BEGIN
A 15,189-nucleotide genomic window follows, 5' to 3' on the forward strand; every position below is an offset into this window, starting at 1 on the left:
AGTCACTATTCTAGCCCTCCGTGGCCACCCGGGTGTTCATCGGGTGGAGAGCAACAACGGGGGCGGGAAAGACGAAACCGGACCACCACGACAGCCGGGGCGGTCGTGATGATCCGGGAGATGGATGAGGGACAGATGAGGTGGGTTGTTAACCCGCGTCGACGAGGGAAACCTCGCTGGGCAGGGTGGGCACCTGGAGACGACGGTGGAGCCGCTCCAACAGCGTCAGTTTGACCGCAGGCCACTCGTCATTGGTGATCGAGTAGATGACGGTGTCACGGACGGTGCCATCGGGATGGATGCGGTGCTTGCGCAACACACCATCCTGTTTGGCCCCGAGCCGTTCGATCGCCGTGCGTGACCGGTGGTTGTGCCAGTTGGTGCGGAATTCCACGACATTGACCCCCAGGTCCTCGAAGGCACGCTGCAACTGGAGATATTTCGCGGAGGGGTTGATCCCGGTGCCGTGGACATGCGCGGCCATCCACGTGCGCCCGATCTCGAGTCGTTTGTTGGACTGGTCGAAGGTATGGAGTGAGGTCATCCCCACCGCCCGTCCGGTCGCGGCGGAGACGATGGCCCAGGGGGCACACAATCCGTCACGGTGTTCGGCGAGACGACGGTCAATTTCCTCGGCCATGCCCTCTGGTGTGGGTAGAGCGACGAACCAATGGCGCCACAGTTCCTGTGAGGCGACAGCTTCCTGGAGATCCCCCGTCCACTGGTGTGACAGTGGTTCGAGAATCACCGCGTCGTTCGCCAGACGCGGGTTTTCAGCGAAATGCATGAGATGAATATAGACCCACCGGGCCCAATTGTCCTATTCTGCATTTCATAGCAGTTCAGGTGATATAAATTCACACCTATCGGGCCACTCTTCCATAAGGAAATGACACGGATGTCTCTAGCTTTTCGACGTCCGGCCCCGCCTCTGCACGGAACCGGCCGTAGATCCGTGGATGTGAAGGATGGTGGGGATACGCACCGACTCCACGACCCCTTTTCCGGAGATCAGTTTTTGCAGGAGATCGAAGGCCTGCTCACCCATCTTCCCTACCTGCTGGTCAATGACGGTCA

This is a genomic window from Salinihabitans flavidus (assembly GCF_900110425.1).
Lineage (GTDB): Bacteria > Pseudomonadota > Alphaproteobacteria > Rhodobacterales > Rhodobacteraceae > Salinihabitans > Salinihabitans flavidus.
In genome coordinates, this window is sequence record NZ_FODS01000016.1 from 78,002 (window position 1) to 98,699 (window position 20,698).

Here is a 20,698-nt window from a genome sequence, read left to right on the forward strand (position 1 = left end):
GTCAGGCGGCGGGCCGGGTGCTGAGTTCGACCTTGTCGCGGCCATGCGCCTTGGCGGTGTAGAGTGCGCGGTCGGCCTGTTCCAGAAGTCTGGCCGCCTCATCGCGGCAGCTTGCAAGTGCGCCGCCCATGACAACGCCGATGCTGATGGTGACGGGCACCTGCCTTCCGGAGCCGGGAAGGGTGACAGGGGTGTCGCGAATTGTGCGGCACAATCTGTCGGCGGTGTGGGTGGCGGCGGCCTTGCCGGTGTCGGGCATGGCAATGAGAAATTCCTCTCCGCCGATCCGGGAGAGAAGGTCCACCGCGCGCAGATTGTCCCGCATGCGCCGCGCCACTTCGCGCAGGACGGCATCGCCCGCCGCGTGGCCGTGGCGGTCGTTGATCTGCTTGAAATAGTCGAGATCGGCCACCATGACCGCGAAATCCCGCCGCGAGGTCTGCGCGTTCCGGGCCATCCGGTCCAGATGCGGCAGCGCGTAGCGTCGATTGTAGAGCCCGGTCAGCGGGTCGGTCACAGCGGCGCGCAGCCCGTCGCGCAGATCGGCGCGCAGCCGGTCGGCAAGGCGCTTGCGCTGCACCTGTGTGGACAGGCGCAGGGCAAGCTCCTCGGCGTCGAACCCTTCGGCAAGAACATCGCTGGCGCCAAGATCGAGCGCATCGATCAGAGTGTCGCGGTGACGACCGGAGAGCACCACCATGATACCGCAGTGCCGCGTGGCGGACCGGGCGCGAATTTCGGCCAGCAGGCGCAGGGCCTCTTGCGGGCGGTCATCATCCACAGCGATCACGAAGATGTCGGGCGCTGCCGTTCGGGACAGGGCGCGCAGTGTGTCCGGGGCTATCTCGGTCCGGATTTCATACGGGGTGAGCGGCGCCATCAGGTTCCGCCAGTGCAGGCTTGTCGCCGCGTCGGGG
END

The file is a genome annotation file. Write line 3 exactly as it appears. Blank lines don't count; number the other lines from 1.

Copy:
This is a genomic window from Salinihabitans flavidus (assembly GCF_900110425.1).